Butler Bulldogs a Good Role Model for UIC Flames

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For a solid blueprint to success, the team playing at the campus colloquially known as “Circle” can look to their “Circle City” conference brethren.

“Butler has a program that we’re aspiring to be, not that we’re trying to be Butler,” said UIC first year Head Coach Howard Moore, who previously worked as an assistant under Bo Ryan at Wisconsin.

“We’re aspiring for that kind of success, where your players come out expecting to win and expecting to get results whether at home or on the road. They’re very impressive, they know who they are, and they play to that.”

Moore has many reasons to complement his Horizon League rival. Brad Stevens has won the league all three years that he’s led the small private school in Indianapolis. This year, they’ll finish third or fourth, but look to be in decent shape for a NCAA at-large bid

By Paul M. Banks

Moore continued, describing his desire for a team where everyone buys into the gestalt of the unit. Self-interest is minimized on behalf of the greater good of the collective unit.

“That’s why we removed the last names from the jerseys. It’s not about who scores, it’s about UIC scores. The biggest thing is you build a program where guys understand what it’s all about to be a UIC Flame,” he said.

Of course, “The Butler Way” didn’t come about overnight.

“”I’m not going to give Brad all the credit, but I will give him credit for being smart enough to stay with what they do. You got to go back to Coach (Barry) Collier, Coach (Todd) Lickliter, Coach (Thad) Matta, they have their own way of doing things, pretty similar to what we do at Wisconsin. Making sure you recruit to a certain level of player, character, kids that have a great basketball IQ, kids that understand what they are and making sure they do it for the team, selfless guys who buy into the school,” Moore said.

Butler leads the overall series with UIC 31-11, and have taken the last ten meetings with the Flames.

During the last ten years, Butler has gone 244-84 (.748), including: eight seasons of 20+ wins, six NCAA Tournament appearances, three Sweet 16 appearances, and becoming the only Horizon League team in history to reach the Final Four (and NCAA Title game). The period also included seven conference season titles and three conference tournament titles. Only two other schools in the nation (Kansas and BYU) have won at least 25 games every year during the past four seasons.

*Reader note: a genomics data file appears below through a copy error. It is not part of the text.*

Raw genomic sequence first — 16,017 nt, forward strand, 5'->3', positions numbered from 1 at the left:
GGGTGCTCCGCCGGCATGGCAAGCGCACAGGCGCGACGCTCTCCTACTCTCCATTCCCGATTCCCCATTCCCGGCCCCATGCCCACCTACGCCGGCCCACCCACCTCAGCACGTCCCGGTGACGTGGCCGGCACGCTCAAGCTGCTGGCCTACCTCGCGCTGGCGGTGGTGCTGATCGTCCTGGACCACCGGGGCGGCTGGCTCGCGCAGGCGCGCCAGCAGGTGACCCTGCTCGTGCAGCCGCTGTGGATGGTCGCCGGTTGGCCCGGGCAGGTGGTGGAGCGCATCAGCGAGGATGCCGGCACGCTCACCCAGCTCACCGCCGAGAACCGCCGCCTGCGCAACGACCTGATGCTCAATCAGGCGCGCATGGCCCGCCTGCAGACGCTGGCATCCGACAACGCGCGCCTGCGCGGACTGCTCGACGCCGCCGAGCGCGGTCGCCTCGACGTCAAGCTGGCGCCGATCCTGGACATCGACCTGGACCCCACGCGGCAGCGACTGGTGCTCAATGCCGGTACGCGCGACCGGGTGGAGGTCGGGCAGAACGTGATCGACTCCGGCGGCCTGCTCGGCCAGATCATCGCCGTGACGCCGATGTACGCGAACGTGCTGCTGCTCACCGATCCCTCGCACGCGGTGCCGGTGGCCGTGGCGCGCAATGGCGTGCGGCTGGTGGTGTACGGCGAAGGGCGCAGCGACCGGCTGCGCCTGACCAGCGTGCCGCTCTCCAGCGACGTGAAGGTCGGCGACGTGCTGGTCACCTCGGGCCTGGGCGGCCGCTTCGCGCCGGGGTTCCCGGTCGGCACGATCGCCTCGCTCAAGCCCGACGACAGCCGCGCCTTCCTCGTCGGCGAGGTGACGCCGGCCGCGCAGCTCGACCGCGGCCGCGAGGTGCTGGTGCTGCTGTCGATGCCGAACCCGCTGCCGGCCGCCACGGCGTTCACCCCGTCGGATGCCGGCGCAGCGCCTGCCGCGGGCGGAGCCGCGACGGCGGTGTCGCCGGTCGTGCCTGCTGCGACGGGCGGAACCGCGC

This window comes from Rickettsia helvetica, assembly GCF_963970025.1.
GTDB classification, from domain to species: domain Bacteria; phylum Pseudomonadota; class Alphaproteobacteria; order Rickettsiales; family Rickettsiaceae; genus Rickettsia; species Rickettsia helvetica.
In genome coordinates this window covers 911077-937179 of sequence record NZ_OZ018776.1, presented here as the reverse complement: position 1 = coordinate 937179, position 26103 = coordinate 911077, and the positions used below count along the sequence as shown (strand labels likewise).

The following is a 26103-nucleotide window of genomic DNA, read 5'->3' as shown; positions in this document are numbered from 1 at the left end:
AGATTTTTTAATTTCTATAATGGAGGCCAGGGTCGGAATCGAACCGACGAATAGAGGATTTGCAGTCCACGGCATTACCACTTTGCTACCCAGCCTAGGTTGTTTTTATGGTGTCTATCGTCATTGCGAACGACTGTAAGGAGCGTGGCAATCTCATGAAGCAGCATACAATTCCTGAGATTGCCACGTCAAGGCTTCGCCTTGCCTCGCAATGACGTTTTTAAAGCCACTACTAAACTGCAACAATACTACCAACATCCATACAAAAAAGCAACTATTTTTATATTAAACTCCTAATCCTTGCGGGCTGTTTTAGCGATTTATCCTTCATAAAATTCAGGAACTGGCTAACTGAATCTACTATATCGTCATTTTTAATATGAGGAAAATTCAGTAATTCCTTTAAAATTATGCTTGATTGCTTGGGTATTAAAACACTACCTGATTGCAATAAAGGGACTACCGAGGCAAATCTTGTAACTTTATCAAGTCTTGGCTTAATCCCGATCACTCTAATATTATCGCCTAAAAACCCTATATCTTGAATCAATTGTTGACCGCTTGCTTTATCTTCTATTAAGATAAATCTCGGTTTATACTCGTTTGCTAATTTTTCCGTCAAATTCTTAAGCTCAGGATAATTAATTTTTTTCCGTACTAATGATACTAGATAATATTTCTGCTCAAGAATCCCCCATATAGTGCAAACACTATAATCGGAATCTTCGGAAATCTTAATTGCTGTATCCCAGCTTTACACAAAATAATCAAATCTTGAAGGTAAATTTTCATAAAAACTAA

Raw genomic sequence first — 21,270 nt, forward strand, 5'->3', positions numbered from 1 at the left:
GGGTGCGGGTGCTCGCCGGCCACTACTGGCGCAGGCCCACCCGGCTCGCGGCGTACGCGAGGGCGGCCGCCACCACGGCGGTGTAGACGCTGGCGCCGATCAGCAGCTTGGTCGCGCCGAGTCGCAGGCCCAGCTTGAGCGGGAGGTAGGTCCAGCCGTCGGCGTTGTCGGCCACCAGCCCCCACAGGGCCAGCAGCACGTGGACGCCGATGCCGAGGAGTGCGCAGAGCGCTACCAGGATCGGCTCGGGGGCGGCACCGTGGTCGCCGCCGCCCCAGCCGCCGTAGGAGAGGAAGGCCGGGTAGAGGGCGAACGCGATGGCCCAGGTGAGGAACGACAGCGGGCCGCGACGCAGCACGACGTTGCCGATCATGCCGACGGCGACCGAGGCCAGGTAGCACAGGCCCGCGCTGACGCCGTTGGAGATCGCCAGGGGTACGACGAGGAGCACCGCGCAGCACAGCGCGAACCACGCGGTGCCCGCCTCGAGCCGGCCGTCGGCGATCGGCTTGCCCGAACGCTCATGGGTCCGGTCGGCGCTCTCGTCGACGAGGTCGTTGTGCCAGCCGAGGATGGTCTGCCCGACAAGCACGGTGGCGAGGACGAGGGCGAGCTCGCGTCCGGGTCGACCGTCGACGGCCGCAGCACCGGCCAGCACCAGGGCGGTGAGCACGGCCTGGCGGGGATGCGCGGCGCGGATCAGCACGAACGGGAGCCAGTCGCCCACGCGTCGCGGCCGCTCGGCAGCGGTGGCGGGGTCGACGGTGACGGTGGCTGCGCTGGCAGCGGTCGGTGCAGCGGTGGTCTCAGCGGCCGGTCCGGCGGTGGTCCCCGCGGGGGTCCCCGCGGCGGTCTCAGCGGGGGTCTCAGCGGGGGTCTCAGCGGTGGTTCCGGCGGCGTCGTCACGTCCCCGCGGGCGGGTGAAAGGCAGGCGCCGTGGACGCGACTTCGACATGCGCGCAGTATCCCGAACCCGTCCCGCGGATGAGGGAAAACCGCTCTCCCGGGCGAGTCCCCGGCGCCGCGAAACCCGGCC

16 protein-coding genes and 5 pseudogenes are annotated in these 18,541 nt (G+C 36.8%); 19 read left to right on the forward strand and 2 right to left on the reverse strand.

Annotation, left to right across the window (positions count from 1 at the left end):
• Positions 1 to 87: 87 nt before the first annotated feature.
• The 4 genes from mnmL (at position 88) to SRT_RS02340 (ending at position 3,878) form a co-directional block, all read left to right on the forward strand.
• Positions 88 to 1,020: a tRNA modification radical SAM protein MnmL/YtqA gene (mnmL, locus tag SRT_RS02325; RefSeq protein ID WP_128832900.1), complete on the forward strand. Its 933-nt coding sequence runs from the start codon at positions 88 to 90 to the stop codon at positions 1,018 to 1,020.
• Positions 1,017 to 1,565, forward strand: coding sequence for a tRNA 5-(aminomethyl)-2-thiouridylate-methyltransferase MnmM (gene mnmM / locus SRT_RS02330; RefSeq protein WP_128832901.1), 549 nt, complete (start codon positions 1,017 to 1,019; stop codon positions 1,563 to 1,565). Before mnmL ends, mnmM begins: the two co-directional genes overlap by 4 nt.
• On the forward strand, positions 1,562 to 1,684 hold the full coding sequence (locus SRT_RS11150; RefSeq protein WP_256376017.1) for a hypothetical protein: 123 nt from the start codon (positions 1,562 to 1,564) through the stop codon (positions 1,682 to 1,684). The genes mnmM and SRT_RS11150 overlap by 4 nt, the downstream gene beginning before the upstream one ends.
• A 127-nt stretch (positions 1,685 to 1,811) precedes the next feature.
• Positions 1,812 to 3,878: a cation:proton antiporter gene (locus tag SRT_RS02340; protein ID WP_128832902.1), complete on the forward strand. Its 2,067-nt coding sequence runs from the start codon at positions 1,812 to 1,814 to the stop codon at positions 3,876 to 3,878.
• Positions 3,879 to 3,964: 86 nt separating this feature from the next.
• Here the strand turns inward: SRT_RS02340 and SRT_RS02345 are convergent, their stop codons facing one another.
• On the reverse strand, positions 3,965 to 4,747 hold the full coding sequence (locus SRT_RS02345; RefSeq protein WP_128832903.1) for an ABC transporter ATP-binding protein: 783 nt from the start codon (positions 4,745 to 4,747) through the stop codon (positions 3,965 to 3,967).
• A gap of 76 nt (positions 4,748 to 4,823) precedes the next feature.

“What makes them special is consistency, and they haven’t been doing it for just a couple years. If you track the history of mid-majors, there’s ebb and flow, some programs will have a swing of going through three, four good years and then they’re down for a couple years and they get it back up. Butler has been consistent now going back to Coach Collier, and a long time through four different head coaches. And it’s a credit to them, and staying within what they truly think is the best way to run a program, and it’s a nice model for us to follow,” said UIC Assistant Coach Al Biancalana.

The Flames (7-22, 2-15 Horizon League) got beat pretty bad Saturday by the Bulldogs and continue the rebuilding process with their regular-season finale Saturday at the league’s #2 team, Valparaiso. UIC lost 68-66 (OT) to the Crusaders on Dec. 2. Then it’s the conference tournament, in which a rematch with Butler looks very likely.

UIC leading scorer Robo Kreps put up 22 points in a loss at Butler’s Hinkle Fieldhouse (the famous venue featured in the cult classic film, “Hoosiers”) earlier this season, but had just 10 on Saturday, a Senior Day that resulted in a 27 point loss.

“They definitely were trying to stop my penetration,” Kreps said. “Any time I got the ball at the top of the key I had five defenders looking at me.”

Next year Kreps is gone, but UIC brings in more players who better fit howard Moore’s system, and the Flames will be less dependent on players recruited by Jimmy Collins. As this is just year one of regime change, it will take time for the Flames to get back to the NCAA Tournament, and brighter days are ahead.

Paul M. Banks is CEO of The Sports Bank.net. He is also a regular contributor to the Tribune’s Chicago Now network, Walter Football.com, Yardbarker Network, and Fox Sports.com

He does a weekly radio segment on Chicagoland Sports Radio.com and Cleveland.com

You can follow him on Twitter @thesportsbank

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